The Fresno County Public Health Department will seek a Superior Court injunction next week to order Immanuel Schools of Reedley to stop in-person instruction, director David Pomaville said Friday.
The department issued a public health officer order on Thursday — the same day the private K-12 school district opened for classes for the new school year — directing Immanuel Schools to close its doors or face sanctions. However, students returned on Friday for classes.
Under a mandate from the state of California, schools in counties like Fresno that are being monitored by the state for high rates of coronavirus infections must remain closed to in-person instruction but may reopen once the county has been off the watchlist for 14 consecutive days.
The state order is enforced by the county Public Health Department.
Officials with Immanuel Schools were not available for comment Friday afternoon. Officials sent a letter to parents Thursday saying that they wouldn’t speak to the media.
No Other Schools Reopen
Immanuel Schools are the only schools in Fresno County that have defied the state order and reopened, Pomaville said.
The county health officer order includes provisions for $1,000 a day fines and forcible closure. Pomaville said the fines wouldn’t be levied until the Superior Court issues the restraining order for the school to close, but they could be assessed retroactively.
Any attempt to forcibly close the school would come later in the legal process, he said.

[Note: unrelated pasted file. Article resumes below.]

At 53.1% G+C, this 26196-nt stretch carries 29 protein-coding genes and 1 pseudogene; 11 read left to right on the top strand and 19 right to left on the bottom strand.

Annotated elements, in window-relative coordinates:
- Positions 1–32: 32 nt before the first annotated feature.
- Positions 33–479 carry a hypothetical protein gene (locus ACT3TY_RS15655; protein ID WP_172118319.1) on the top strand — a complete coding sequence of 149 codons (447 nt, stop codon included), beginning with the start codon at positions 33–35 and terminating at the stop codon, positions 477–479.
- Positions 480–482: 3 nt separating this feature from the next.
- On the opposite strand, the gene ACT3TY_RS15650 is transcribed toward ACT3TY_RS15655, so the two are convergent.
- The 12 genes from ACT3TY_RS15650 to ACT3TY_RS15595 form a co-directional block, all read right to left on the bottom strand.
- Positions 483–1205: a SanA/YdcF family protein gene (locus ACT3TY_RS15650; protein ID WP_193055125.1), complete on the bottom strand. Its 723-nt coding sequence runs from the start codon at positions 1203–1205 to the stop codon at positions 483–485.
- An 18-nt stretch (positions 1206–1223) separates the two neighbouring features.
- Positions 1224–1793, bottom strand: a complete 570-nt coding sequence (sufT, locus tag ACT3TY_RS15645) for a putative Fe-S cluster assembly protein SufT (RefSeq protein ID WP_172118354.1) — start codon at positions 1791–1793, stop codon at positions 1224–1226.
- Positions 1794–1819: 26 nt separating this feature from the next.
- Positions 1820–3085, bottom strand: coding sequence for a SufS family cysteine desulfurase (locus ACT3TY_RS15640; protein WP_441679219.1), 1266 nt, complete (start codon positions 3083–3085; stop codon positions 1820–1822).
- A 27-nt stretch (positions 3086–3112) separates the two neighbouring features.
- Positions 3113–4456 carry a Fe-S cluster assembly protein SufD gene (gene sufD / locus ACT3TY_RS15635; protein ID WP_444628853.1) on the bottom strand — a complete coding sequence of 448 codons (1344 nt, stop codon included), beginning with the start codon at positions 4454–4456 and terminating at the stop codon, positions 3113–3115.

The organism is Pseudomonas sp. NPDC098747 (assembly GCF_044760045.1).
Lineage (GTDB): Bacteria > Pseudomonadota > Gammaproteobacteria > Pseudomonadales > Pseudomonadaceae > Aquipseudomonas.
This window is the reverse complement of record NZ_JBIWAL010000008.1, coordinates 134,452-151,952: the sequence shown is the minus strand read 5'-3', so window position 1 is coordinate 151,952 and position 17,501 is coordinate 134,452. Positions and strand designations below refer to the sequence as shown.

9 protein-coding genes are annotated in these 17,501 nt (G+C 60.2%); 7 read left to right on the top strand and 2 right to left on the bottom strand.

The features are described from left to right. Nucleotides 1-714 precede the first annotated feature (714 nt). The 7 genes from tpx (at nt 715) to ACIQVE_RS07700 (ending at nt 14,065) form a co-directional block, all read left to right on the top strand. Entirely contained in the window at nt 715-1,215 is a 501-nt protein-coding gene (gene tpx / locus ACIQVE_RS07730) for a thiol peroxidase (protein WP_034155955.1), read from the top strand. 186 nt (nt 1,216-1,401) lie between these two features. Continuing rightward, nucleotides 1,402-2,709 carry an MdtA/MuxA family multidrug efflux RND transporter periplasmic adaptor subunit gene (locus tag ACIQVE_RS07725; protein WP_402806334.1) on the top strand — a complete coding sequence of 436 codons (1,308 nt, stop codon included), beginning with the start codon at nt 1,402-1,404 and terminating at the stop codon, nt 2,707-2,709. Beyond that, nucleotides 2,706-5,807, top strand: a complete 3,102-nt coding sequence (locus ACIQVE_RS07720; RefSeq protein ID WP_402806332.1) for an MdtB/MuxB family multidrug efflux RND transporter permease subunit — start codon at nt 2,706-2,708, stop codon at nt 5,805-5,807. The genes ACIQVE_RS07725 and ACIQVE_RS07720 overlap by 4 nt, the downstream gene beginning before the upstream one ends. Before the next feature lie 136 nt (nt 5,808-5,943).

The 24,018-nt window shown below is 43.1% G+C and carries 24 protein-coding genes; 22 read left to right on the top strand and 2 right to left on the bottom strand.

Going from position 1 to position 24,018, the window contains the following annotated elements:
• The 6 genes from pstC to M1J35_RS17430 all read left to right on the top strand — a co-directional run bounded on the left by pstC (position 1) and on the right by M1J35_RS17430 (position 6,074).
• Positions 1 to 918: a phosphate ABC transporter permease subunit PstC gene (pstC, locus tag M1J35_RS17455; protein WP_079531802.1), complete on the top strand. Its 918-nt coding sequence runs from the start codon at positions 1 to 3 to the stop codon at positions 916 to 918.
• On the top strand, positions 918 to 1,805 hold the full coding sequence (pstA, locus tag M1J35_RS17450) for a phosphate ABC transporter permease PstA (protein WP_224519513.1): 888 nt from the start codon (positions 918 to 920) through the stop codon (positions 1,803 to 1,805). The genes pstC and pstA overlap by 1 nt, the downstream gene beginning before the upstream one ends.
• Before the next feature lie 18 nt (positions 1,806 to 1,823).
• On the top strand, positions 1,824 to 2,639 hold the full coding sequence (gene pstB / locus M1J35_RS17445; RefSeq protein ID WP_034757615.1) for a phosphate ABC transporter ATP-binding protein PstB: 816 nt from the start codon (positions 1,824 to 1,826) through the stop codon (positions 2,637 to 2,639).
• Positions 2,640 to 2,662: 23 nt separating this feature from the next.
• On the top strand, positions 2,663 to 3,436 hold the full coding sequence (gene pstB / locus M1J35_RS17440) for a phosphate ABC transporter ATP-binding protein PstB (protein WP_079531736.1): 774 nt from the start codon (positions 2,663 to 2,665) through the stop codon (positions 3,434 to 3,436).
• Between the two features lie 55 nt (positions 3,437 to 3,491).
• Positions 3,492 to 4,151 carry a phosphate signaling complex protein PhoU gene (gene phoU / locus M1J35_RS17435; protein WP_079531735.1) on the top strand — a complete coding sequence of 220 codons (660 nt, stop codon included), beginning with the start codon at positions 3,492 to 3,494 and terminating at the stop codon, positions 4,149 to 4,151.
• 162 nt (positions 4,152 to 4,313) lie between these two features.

When asked whether forcing the school to close to in-person violates the students’ constitutional right to attend school, Pomaville said health officials sometimes have to make decisions that “conflict with people’s right to be able to freely move about.”
Thus, he said, seeking a restraining order is not something officials undertake lightly, and the judicial sector is a safeguard to balancing public health needs and people’s rights.
The question of Immanuel School’s in-person instruction arose at Gov. Gavin Newsom’s COVID-19 briefing Friday. Newsom said he was “disappointed” by the decision to ignore the Fresno County health officer order and remain open to students.
“To the extent that the county will be involved, to the extent the state needs to be involved, we’ll consider that … I’m not trying to flex any muscle here,” Newsom said.
“As soon as we model good behavior, and don’t send mixed messages, the sooner we all go back to school,” he said.